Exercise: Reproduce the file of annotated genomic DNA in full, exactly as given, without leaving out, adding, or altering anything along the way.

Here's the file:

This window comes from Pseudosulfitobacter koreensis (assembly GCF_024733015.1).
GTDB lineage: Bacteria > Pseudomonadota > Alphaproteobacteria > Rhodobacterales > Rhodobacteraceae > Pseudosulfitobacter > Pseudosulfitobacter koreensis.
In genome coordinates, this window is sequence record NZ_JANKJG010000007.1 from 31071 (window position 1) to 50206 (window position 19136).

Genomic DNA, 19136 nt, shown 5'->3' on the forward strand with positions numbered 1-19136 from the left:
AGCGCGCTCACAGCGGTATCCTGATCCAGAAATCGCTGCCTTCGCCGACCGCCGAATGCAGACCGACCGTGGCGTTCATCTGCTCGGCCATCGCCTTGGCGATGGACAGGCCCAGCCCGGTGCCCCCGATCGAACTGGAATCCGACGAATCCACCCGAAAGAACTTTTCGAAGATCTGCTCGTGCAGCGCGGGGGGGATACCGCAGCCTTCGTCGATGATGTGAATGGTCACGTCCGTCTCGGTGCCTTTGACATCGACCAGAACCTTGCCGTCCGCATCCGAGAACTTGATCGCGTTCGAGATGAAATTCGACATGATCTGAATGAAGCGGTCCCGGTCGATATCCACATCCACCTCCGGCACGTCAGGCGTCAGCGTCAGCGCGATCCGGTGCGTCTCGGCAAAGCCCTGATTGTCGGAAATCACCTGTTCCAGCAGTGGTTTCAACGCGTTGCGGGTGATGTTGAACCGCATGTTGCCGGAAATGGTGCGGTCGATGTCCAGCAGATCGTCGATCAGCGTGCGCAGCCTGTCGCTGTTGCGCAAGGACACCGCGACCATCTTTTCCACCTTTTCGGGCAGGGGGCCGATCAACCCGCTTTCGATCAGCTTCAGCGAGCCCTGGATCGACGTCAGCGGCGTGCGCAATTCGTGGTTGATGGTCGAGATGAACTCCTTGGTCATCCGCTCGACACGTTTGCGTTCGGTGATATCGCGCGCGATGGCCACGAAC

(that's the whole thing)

This window comes from Pseudosulfitobacter koreensis (assembly GCF_024733015.1).
GTDB lineage: Bacteria > Pseudomonadota > Alphaproteobacteria > Rhodobacterales > Rhodobacteraceae > Pseudosulfitobacter > Pseudosulfitobacter koreensis.
In genome coordinates, this window is sequence record NZ_JANKJG010000007.1 from 31071 (window position 1) to 50206 (window position 19136).

Genomic DNA, 19136 nt, shown 5'->3' on the forward strand with positions numbered 1-19136 from the left:
AGCGCGCTCACAGCGGTATCCTGATCCAGAAATCGCTGCCTTCGCCGACCGCCGAATGCAGACCGACCGTGGCGTTCATCTGCTCGGCCATCGCCTTGGCGATGGACAGGCCCAGCCCGGTGCCCCCGATCGAACTGGAATCCGACGAATCCACCCGAAAGAACTTTTCGAAGATCTGCTCGTGCAGCGCGGGGGGGATACCGCAGCCTTCGTCGATGATGTGAATGGTCACGTCCGTCTCGGTGCCTTTGACATCGACCAGAACCTTGCCGTCCGCATCCGAGAACTTGATCGCGTTCGAGATGAAATTCGACATGATCTGAATGAAGCGGTCCCGGTCGATATCCACATCCACCTCCGGCACGTCAGGCGTCAGCGTCAGCGCGATCCGGTGCGTCTCGGCAAAGCCCTGATTGTCGGAAATCACCTGTTCCAGCAGTGGTTTCAACGCGTTGCGGGTGATGTTGAACCGCATGTTGCCGGAAATGGTGCGGTCGATGTCCAGCAGATCGTCGATCAGCGTGCGCAGCCTGTCGCTGTTGCGCAAGGACACCGCGACCATCTTTTCCACCTTTTCGGGCAGGGGGCCGATCAACCCGCTTTCGATCAGCTTCAGCGAGCCCTGGATCGACGTCAGCGGCGTGCGCAATTCGTGGTTGATGGTCGAGATGAACTCCTTGGTCATCCGCTCGACACGTTTGCGTTCGGTGATATCGCGCGCGATGGCCACGAAC